So is this practice moral? Is it fleecing book buyers into thinking a title is popular and in demand? To an author, should it matter, so long as they get their ROI and, possibly, a fan base? Is this business savvy or deception? Does this make the bestsellers lists a sham? If you were able to work the system, would you?
Let’s hear your thoughts.
by Ruth Hartman
When I saw the advertisement in a children’s digest on writing, I never dreamed it would be the start of something wonderful. I’d recently taken a course in writing for children, and decided to apply to some publishers.
What ended up happening though was a far cry from kid’s books.
The publisher, Pipers’ Ash, listed children’s books as one of their departments. I sent in a fictional short story about a girl with OCD. They rejected it. And I almost didn’t read their e-mail past that announcement. But boy, I’m glad I did! Even though my children’s story wasn’t what they were looking for, they asked if I could submit my own experience with OCD. (To this day, I’m not sure how they knew I had it, just an assumption on their part, I guess.)
I’d never even considered writing my memoir. I knew next to nothing about writing one, and at first felt the task was too huge to tackle. But, more than anything, I wanted to be published. I’d had so many rejections for various children’s stories, I gave it a try. What would I be out, except time and effort?
It wasn’t easy writing that book. Believe me. There were things I’d forced myself to forget that were dragged out of my closet, hidden behind other skeletons. I wasn’t at all sure I wanted the world to know what I’d been through. But honestly, since writing that, I’ve had so many people tell me it’s helped them or someone they love.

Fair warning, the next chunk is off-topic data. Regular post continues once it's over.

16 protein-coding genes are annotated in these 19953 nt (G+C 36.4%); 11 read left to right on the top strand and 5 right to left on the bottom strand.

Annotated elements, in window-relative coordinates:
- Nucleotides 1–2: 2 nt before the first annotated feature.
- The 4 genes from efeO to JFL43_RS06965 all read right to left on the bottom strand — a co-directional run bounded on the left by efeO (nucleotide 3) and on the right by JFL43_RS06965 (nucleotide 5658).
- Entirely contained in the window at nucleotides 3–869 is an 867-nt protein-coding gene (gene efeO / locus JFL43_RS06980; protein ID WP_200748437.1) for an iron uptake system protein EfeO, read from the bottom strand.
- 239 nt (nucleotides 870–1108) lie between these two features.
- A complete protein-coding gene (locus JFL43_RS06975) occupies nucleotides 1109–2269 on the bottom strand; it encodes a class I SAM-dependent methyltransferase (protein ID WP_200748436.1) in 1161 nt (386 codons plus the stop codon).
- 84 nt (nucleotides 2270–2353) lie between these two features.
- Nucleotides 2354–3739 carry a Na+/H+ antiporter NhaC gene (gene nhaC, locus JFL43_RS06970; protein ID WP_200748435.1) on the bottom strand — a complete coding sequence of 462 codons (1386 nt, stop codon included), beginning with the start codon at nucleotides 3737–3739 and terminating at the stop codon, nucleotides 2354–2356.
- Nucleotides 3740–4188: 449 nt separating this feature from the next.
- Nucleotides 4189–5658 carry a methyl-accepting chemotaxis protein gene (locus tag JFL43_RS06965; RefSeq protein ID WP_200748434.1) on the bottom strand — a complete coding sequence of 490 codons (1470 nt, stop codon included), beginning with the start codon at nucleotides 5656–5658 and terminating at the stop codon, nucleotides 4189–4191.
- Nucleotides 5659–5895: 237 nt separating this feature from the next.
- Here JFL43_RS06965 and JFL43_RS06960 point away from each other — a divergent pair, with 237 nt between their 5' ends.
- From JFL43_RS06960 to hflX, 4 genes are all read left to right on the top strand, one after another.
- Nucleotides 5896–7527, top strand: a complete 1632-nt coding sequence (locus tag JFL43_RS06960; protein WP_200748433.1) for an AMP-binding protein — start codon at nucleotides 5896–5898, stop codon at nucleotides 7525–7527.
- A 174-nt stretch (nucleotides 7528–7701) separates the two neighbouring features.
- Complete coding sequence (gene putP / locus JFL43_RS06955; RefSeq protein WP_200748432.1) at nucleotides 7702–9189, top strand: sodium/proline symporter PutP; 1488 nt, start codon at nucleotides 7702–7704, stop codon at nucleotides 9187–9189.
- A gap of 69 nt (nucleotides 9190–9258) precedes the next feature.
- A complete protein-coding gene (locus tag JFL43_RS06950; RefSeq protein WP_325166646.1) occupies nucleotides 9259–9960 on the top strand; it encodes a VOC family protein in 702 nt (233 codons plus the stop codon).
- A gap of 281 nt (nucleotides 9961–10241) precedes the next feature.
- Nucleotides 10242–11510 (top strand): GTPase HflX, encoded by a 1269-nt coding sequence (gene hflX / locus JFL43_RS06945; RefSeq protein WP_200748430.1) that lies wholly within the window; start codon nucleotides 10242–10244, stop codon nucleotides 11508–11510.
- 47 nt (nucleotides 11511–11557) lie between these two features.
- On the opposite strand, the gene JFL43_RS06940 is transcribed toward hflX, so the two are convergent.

Even with that, though, I wondered if that would be my only published work. I didn’t seem to be having any luck with children’s stories getting a nod from publishers. But…I began wondering what would happen if a dental hygienist (I happen to be one) fell in love with her patient? That idea clattered around in my head for a while. I ended up writing a 40,000 word sweet romance. Imagine my absolute shock when a publisher wanted it!
Unlike my memoir, I went through countless submissions and rejections to get to that point. As a matter of fact, I was just about ready to call it quits. Study a publisher’s guidelines. Send in my submission. Sometimes with a synopsis, which I hate! And wait. And wait. Each time I got an e-mail from yet another publisher I’d hold my breath. Would someone finally want my book? But…no.
When I received the e-mail from Midnight Showcase (recently re-named Melange Books), I fully expected another rejection. I mean, why would they want my book when no one else did? One thing, I think, that helped was that they are a smaller publisher. All of my publishers are small. But that doesn’t mean they are less of a publisher. Published is published!
I guess one thing I would suggest to someone who isn’t published yet would be to not give up! And always make sure your submission is exactly what they’re looking for. Otherwise you’re just wasting your efforts when they could be better used somewhere else. Study their submission pages. Make your manuscript exactly what they ask for down to the last asterisk between scenes. I’ve heard complaints even lately from the publishers I work with, that the submissions they’re getting don’t follow what they’ve requested. And believe me, they’re all different. Some want single lines, some want double. Some want chapter headings and others only want scene breaks. It’s tedious work to read through their submission process carefully, but it’s so worth it!
So what are you waiting for? Send out your story to some small publishers today!
Ruth J. Hartman